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Changing the Narrative: Stories of Place Spring 2024 Recap


Left-to-right: LiKENeers Karen Rignall, Madison Mooney, McKensi Gilliam, and Jamari Turner worked with around 90 students during LiKEN’s Stories of Place residency at Martin County High School in April 2024.
Left-to-right: LiKENeers Karen Rignall, Madison Mooney, McKensi Gilliam, and Jamari Turner worked with around 90 students during LiKEN’s Stories of Place residency at Martin County High School in April 2024.

LiKEN completed a strategic planning process for its Stories of Place program, directed by Mary Hufford. The program consists of five initiatives, including County-based Story Catching projects, for which Martin County Stories of Place, directed by Karen Rignall, is a model. The other four initiatives include: Communities Telling Their Stories Through Art; Naturecultures and Ecologies of Care; Revitalizing Green Infrastructures, and Collaborative Reworlding in the wake of disaster. Details will soon be posted to the Stories of Place web pages, now under reconstruction.


Hufford gave the closing keynote at the "Appalachia, Betwixt and Between: Folkloristic Perspectives on a Region in Flux" conference, held in April at Harvard University. The conference convened folklorists whose research is focused on the Appalachian region. Hufford’s talk, entitled “Appalachian Forest Farming, Then and Now,” explored the relationship between the historical practice of forest farming in the coalfields and the present day forest farming movement.  Historically, in coalfield communities, the integration of field and forest in an annual round of gardening, fishing, hunting, and foraging ensured access to forest commonables by many who did not own land. A crucial legacy of that commons-based forest farming system survives in living collective memories of forest composition and cycles of succession and renewal.  In the present time of post-industrial transition, Hufford asked, how might folkloristic perspectives support community-led documentation of collective memory to guide ecological restoration and planning for sustainable livelihoods in Central Appalachia’s headwater communities?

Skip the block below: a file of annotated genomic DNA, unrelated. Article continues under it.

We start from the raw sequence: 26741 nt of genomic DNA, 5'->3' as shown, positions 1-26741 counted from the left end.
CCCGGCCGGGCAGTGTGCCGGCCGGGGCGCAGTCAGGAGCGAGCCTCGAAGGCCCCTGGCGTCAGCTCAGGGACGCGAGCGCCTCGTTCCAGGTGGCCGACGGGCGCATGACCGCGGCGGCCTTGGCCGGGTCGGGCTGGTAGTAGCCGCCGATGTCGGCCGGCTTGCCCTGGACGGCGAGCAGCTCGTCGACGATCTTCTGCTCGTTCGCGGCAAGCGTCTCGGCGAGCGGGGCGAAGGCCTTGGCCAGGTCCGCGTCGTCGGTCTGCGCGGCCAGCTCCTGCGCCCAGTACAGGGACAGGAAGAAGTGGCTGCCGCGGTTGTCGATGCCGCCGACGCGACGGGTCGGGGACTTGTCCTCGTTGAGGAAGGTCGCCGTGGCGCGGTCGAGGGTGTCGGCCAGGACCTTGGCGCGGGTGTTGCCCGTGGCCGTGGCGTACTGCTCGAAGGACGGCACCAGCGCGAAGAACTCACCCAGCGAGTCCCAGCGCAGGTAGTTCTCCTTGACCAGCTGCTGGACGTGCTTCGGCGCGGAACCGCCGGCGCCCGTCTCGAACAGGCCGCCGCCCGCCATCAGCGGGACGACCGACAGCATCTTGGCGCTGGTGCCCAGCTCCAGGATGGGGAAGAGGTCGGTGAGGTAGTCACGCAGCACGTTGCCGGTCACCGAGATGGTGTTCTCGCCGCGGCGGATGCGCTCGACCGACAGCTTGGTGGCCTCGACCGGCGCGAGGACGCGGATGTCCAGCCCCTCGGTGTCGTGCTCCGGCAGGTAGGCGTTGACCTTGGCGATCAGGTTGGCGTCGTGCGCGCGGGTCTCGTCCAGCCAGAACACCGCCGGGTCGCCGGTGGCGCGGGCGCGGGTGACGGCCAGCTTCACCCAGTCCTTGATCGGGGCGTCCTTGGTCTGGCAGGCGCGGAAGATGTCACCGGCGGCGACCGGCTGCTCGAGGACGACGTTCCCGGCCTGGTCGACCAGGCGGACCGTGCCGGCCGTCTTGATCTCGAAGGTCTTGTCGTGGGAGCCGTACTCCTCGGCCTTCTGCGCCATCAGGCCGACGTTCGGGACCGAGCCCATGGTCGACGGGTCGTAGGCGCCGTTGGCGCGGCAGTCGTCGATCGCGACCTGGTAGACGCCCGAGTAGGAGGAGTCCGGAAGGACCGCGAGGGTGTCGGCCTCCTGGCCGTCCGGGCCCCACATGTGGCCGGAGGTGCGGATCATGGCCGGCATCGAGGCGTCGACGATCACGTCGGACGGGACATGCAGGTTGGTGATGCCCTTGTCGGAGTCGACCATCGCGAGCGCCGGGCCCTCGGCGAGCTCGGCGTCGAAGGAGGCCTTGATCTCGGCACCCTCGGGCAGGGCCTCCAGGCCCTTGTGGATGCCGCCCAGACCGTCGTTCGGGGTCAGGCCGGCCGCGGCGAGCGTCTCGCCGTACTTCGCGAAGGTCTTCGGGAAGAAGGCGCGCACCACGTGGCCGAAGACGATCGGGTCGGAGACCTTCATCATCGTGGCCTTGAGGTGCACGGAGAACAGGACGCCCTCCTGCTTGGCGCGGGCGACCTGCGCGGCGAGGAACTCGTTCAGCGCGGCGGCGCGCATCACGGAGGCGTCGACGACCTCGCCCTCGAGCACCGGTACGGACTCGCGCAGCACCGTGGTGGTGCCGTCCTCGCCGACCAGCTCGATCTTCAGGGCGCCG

LiKEN Community Engagement Coordinators Madison Mooney and McKensi Gilliam worked with around 90 students at Martin County High School during their normal school day for a weeklong Stories of Place residency. Dr. Karen Rignall and research assistant Jamari Turner joined the first day. During the residency, Madison led a program adapting George Ella Lyon's "Where I'm From" poem, resulting in 88 unique poems reflecting the students' connections to their home, Martin County. The team is now compiling these poems into a book, which Jamari is typesetting for publication. Copies will be available in the high school library and the LiKEN office in Martin County.

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